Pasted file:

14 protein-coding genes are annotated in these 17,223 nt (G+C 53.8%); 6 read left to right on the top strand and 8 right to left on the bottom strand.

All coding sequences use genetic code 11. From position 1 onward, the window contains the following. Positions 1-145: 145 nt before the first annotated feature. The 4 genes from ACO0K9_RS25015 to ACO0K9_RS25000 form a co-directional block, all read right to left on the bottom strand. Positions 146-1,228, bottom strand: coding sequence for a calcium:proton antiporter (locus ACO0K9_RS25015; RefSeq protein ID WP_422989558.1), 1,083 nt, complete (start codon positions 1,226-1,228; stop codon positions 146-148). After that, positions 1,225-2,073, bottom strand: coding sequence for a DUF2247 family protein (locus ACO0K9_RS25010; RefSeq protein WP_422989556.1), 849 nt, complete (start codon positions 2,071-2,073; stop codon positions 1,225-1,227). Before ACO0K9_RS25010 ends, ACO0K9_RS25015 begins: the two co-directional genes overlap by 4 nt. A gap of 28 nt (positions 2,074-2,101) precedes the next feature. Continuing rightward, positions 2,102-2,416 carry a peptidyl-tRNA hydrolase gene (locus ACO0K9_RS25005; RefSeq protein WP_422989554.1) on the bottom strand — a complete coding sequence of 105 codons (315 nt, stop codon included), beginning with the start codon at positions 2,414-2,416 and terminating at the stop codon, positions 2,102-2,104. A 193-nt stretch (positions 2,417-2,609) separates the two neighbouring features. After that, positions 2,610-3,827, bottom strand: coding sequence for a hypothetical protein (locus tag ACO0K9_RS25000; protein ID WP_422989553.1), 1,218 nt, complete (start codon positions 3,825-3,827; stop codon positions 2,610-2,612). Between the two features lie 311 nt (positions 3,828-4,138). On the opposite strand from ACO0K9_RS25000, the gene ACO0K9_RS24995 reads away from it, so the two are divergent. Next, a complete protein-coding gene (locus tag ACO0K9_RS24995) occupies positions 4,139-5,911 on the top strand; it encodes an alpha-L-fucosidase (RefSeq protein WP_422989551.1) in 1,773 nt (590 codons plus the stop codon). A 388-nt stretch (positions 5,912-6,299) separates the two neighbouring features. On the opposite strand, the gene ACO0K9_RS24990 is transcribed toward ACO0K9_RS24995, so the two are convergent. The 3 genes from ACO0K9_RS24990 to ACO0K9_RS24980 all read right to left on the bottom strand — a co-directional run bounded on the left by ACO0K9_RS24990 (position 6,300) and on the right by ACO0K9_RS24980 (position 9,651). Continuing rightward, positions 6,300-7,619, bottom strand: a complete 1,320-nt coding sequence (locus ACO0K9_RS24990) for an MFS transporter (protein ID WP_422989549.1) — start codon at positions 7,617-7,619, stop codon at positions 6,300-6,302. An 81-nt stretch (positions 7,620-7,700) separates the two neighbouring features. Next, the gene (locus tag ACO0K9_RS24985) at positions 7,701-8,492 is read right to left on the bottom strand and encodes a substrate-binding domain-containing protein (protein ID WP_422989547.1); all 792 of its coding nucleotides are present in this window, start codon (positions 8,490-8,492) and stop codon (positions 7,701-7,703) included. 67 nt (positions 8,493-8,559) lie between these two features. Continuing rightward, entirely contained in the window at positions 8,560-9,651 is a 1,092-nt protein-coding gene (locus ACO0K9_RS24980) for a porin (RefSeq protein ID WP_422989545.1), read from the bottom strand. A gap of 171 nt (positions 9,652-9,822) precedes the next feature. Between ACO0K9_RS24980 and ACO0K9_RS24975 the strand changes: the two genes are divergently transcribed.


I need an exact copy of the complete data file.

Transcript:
14 protein-coding genes are annotated in these 17,223 nt (G+C 53.8%); 6 read left to right on the top strand and 8 right to left on the bottom strand.

All coding sequences use genetic code 11. From position 1 onward, the window contains the following. Positions 1-145: 145 nt before the first annotated feature. The 4 genes from ACO0K9_RS25015 to ACO0K9_RS25000 form a co-directional block, all read right to left on the bottom strand. Positions 146-1,228, bottom strand: coding sequence for a calcium:proton antiporter (locus ACO0K9_RS25015; RefSeq protein ID WP_422989558.1), 1,083 nt, complete (start codon positions 1,226-1,228; stop codon positions 146-148). After that, positions 1,225-2,073, bottom strand: coding sequence for a DUF2247 family protein (locus ACO0K9_RS25010; RefSeq protein WP_422989556.1), 849 nt, complete (start codon positions 2,071-2,073; stop codon positions 1,225-1,227). Before ACO0K9_RS25010 ends, ACO0K9_RS25015 begins: the two co-directional genes overlap by 4 nt. A gap of 28 nt (positions 2,074-2,101) precedes the next feature. Continuing rightward, positions 2,102-2,416 carry a peptidyl-tRNA hydrolase gene (locus ACO0K9_RS25005; RefSeq protein WP_422989554.1) on the bottom strand — a complete coding sequence of 105 codons (315 nt, stop codon included), beginning with the start codon at positions 2,414-2,416 and terminating at the stop codon, positions 2,102-2,104. A 193-nt stretch (positions 2,417-2,609) separates the two neighbouring features. After that, positions 2,610-3,827, bottom strand: coding sequence for a hypothetical protein (locus tag ACO0K9_RS25000; protein ID WP_422989553.1), 1,218 nt, complete (start codon positions 3,825-3,827; stop codon positions 2,610-2,612). Between the two features lie 311 nt (positions 3,828-4,138). On the opposite strand from ACO0K9_RS25000, the gene ACO0K9_RS24995 reads away from it, so the two are divergent. Next, a complete protein-coding gene (locus tag ACO0K9_RS24995) occupies positions 4,139-5,911 on the top strand; it encodes an alpha-L-fucosidase (RefSeq protein WP_422989551.1) in 1,773 nt (590 codons plus the stop codon). A 388-nt stretch (positions 5,912-6,299) separates the two neighbouring features. On the opposite strand, the gene ACO0K9_RS24990 is transcribed toward ACO0K9_RS24995, so the two are convergent. The 3 genes from ACO0K9_RS24990 to ACO0K9_RS24980 all read right to left on the bottom strand — a co-directional run bounded on the left by ACO0K9_RS24990 (position 6,300) and on the right by ACO0K9_RS24980 (position 9,651). Continuing rightward, positions 6,300-7,619, bottom strand: a complete 1,320-nt coding sequence (locus ACO0K9_RS24990) for an MFS transporter (protein ID WP_422989549.1) — start codon at positions 7,617-7,619, stop codon at positions 6,300-6,302. An 81-nt stretch (positions 7,620-7,700) separates the two neighbouring features. Next, the gene (locus tag ACO0K9_RS24985) at positions 7,701-8,492 is read right to left on the bottom strand and encodes a substrate-binding domain-containing protein (protein ID WP_422989547.1); all 792 of its coding nucleotides are present in this window, start codon (positions 8,490-8,492) and stop codon (positions 7,701-7,703) included. 67 nt (positions 8,493-8,559) lie between these two features. Continuing rightward, entirely contained in the window at positions 8,560-9,651 is a 1,092-nt protein-coding gene (locus ACO0K9_RS24980) for a porin (RefSeq protein ID WP_422989545.1), read from the bottom strand. A gap of 171 nt (positions 9,652-9,822) precedes the next feature. Between ACO0K9_RS24980 and ACO0K9_RS24975 the strand changes: the two genes are divergently transcribed.